Why Jerry Chan jumped at the chance to help turn TAAL into a transaction processor

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Jerry Chan’s new job as CEO of the Canadian technology company TAAL is not just a great opportunity for him, but also a kind of liberation. Jerry’s career has included spells at big investment banks Goldman Sachs and J.P.Morgan. Since he got interested in Bitcoin, around 2015, he has championed financial and technological innovation in the corporate world. But it’s been an uphill struggle: 

“It’s always been a very big drain on my time and resources, having to convince upper management of building prototypes to do something new,” he says. “It’s not really politically easy to start a new business line which will cannibalize your old ones, the ones that have been producing for you over decades. So therefore it’s always gonna be a challenge politically.”

Now at last, at TAAL, he doesn’t need to persuade a conservative boss that it’s worth pursuing radical new ideas: “the thing which immediately made me jump at this role was the chance to have the reins of a company in the space that has the right vision.”

So what is the vision for TAAL? Well, the company formerly known as Squire Mining is making a major pivot, away from mining and towards transaction processing on the Bitcoin SV blockchain. That means adopting a business model which looks to transaction fees for income instead of the traditional miner’s income from block rewards, which Jerry calls “a subsidy model”. Block rewards are currently going through one of their occasional step-change halvings, because of the way Bitcoin was originally programmed, making all miners of the Bitcoin blockchain suddenly less profitable and any alternative therefore more attractive.

As befits a former member of the financial establishment like Jerry, TAAL Distributed Information Technologies Inc., to give it its full name, is very much a play-by-the-rules company. It’s publicly listed on the Canadian stock exchange for instance.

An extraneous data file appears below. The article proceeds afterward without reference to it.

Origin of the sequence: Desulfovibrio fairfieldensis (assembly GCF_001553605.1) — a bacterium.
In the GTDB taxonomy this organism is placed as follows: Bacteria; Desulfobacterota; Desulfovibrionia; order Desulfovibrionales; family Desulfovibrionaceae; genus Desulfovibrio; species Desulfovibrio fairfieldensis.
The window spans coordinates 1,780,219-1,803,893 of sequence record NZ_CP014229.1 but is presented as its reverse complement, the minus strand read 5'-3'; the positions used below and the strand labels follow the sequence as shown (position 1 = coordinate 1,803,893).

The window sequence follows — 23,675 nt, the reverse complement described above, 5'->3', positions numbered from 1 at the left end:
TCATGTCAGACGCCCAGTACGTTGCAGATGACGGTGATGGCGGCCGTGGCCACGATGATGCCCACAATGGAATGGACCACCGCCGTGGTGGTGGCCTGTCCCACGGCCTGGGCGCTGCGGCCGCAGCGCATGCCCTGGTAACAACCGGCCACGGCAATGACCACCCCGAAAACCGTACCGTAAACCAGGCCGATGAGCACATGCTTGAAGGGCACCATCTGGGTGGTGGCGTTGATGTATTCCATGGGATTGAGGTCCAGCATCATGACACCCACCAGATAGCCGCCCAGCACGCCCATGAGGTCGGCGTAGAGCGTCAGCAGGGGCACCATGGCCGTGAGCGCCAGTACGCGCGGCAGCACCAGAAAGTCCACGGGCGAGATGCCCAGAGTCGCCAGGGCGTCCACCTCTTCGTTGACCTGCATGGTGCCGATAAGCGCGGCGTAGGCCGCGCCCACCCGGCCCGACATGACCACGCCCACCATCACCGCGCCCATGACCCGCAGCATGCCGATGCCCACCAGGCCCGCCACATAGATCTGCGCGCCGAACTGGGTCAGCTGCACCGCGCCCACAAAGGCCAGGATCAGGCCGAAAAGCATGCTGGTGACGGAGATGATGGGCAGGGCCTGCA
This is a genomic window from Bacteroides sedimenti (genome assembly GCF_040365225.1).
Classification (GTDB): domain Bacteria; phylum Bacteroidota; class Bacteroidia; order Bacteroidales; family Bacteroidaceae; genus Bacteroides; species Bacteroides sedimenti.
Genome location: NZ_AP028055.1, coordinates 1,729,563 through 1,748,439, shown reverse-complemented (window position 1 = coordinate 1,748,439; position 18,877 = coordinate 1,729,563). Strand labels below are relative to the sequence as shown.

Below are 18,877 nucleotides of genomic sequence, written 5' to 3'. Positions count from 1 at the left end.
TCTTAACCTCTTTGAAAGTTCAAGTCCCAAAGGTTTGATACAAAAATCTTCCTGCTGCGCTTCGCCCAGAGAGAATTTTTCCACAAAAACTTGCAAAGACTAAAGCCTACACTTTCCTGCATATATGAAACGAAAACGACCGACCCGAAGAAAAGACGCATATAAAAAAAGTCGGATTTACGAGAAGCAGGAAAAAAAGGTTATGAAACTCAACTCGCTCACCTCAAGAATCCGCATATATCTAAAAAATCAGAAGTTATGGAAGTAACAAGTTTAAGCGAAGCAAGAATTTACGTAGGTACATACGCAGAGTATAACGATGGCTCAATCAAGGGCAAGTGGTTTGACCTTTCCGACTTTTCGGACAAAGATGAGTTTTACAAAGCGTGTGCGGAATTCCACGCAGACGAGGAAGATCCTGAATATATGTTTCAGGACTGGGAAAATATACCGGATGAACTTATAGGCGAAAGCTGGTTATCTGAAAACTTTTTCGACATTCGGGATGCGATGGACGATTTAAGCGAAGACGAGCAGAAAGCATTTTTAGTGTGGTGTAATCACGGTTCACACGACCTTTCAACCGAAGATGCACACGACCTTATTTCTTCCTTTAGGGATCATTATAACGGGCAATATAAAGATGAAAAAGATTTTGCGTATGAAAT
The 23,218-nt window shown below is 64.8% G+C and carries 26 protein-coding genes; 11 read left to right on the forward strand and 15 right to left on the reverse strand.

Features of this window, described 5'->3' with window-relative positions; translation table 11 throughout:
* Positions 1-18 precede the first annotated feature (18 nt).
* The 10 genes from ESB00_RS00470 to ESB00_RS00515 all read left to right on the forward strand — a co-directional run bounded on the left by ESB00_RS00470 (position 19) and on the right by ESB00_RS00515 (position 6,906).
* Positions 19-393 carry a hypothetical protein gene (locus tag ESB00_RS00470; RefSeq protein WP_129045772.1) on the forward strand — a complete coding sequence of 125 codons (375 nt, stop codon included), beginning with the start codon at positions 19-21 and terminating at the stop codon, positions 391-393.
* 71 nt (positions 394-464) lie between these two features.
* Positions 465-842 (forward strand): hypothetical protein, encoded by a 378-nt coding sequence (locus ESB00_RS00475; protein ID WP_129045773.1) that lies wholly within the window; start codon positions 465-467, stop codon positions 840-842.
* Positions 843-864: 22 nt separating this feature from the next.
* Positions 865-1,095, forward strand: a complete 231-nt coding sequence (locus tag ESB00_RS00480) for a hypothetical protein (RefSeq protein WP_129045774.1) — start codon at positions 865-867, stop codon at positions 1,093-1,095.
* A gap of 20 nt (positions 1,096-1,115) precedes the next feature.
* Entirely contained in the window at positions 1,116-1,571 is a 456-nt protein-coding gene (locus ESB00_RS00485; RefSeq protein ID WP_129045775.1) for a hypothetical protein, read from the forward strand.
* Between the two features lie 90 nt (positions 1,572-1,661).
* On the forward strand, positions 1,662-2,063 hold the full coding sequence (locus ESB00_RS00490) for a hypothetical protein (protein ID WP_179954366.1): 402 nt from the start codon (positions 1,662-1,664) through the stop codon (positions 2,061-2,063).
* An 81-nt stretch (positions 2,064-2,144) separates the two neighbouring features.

Jerry believes that TAAL’s very conventionality is showing the way to other mining businesses: “the miners are going to have to come out of the dark. Come out of the mines, as it were, and be transparent, be above board …they have to come out of the woodwork and actually run a legitimate business very much in the open”.

But does TAAL want competition from other, equally forward-looking transaction processors? “I honestly welcome more players that jump in,” Jerry insists, “this is an industry where I do believe that the more players there are, the bigger the pie grows, the more profitable we all become. And so I don’t intend to drive a strategy with a goal of monopoly, for instance. Because growing the ecosystem and the market is more important than growing any one company.”

Nevertheless, TAAL is positioned well to defend itself against competitors. It’s just signed a “strategic deal” with nChain, the London blockchain research and development business, which, Jerry says, “gives us access to licence some of the patents that they have, which are very, very applicable to the transaction processing business.”

One aspect of TAAL’s business model that is largely out of its hands is the size of the market for transaction processing. That depends on the development of the Bitcoin SV ecosystem. “We’re definitely at the mercy of the actual ecosystem producing the amount of transactions that are required in order for transaction processors to remain profitable.” Jerry sees a four-year window in which that must happen, starting this year.

There are hopeful signs, with the U.S. healthcare company EHR Data, for instance, talking about the possibility of generating up to 32 billion transactions a year if they can put America’s prescriptions on chain. It sounds a huge job, but Jerry is confident it can be done: “totally possible, totally possible. Technically, we’re probably very close to being able to do that, probably by late this year. We can say technically that that’s doable.”

Hear the whole of Jerry Chan’s interview in this week’s CoinGeek Conversation podcast:

You can also watch the podcast video on YouTube.

Or download a transcript of the conversation here

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